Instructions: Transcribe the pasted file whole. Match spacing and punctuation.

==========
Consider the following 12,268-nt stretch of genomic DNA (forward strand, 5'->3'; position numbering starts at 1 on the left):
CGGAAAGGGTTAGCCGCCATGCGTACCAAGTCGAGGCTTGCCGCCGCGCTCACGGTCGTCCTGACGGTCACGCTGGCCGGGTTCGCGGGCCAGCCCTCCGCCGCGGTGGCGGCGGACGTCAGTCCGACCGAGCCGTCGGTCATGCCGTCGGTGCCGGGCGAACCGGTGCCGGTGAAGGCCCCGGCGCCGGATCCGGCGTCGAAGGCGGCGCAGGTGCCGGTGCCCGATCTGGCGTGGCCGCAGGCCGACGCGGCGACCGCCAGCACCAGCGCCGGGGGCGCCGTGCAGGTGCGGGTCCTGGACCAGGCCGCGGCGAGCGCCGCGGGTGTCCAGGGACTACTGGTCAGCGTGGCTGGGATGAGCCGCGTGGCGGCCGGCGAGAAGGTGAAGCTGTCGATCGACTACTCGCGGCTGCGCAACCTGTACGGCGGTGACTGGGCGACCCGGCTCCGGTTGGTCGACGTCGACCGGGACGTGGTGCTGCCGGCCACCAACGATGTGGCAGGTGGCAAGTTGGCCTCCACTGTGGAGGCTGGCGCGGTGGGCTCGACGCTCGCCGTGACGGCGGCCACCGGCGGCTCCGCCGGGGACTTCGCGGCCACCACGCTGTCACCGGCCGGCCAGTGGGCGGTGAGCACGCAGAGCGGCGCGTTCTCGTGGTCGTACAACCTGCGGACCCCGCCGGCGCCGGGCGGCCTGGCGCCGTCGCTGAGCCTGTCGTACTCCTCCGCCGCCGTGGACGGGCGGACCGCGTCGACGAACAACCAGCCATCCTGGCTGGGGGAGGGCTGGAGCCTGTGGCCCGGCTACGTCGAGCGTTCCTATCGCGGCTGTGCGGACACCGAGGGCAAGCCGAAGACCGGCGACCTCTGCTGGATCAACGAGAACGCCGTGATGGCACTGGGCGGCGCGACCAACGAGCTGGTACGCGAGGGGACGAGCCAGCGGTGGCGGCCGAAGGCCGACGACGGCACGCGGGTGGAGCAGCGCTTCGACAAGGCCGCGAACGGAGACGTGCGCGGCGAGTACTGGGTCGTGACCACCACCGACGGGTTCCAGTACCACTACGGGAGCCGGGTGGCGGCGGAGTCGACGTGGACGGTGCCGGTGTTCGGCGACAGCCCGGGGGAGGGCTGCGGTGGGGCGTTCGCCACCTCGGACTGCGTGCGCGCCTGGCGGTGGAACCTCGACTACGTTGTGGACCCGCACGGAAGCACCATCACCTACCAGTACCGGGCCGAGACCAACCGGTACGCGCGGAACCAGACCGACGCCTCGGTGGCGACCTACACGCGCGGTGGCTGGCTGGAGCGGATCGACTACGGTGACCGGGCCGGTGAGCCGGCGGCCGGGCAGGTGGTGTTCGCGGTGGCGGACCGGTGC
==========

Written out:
Consider the following 12,268-nt stretch of genomic DNA (forward strand, 5'->3'; position numbering starts at 1 on the left):
CGGAAAGGGTTAGCCGCCATGCGTACCAAGTCGAGGCTTGCCGCCGCGCTCACGGTCGTCCTGACGGTCACGCTGGCCGGGTTCGCGGGCCAGCCCTCCGCCGCGGTGGCGGCGGACGTCAGTCCGACCGAGCCGTCGGTCATGCCGTCGGTGCCGGGCGAACCGGTGCCGGTGAAGGCCCCGGCGCCGGATCCGGCGTCGAAGGCGGCGCAGGTGCCGGTGCCCGATCTGGCGTGGCCGCAGGCCGACGCGGCGACCGCCAGCACCAGCGCCGGGGGCGCCGTGCAGGTGCGGGTCCTGGACCAGGCCGCGGCGAGCGCCGCGGGTGTCCAGGGACTACTGGTCAGCGTGGCTGGGATGAGCCGCGTGGCGGCCGGCGAGAAGGTGAAGCTGTCGATCGACTACTCGCGGCTGCGCAACCTGTACGGCGGTGACTGGGCGACCCGGCTCCGGTTGGTCGACGTCGACCGGGACGTGGTGCTGCCGGCCACCAACGATGTGGCAGGTGGCAAGTTGGCCTCCACTGTGGAGGCTGGCGCGGTGGGCTCGACGCTCGCCGTGACGGCGGCCACCGGCGGCTCCGCCGGGGACTTCGCGGCCACCACGCTGTCACCGGCCGGCCAGTGGGCGGTGAGCACGCAGAGCGGCGCGTTCTCGTGGTCGTACAACCTGCGGACCCCGCCGGCGCCGGGCGGCCTGGCGCCGTCGCTGAGCCTGTCGTACTCCTCCGCCGCCGTGGACGGGCGGACCGCGTCGACGAACAACCAGCCATCCTGGCTGGGGGAGGGCTGGAGCCTGTGGCCCGGCTACGTCGAGCGTTCCTATCGCGGCTGTGCGGACACCGAGGGCAAGCCGAAGACCGGCGACCTCTGCTGGATCAACGAGAACGCCGTGATGGCACTGGGCGGCGCGACCAACGAGCTGGTACGCGAGGGGACGAGCCAGCGGTGGCGGCCGAAGGCCGACGACGGCACGCGGGTGGAGCAGCGCTTCGACAAGGCCGCGAACGGAGACGTGCGCGGCGAGTACTGGGTCGTGACCACCACCGACGGGTTCCAGTACCACTACGGGAGCCGGGTGGCGGCGGAGTCGACGTGGACGGTGCCGGTGTTCGGCGACAGCCCGGGGGAGGGCTGCGGTGGGGCGTTCGCCACCTCGGACTGCGTGCGCGCCTGGCGGTGGAACCTCGACTACGTTGTGGACCCGCACGGAAGCACCATCACCTACCAGTACCGGGCCGAGACCAACCGGTACGCGCGGAACCAGACCGACGCCTCGGTGGCGACCTACACGCGCGGTGGCTGGCTGGAGCGGATCGACTACGGTGACCGGGCCGGTGAGCCGGCGGCCGGGCAGGTGGTGTTCGCGGTGGCGGACCGGTGC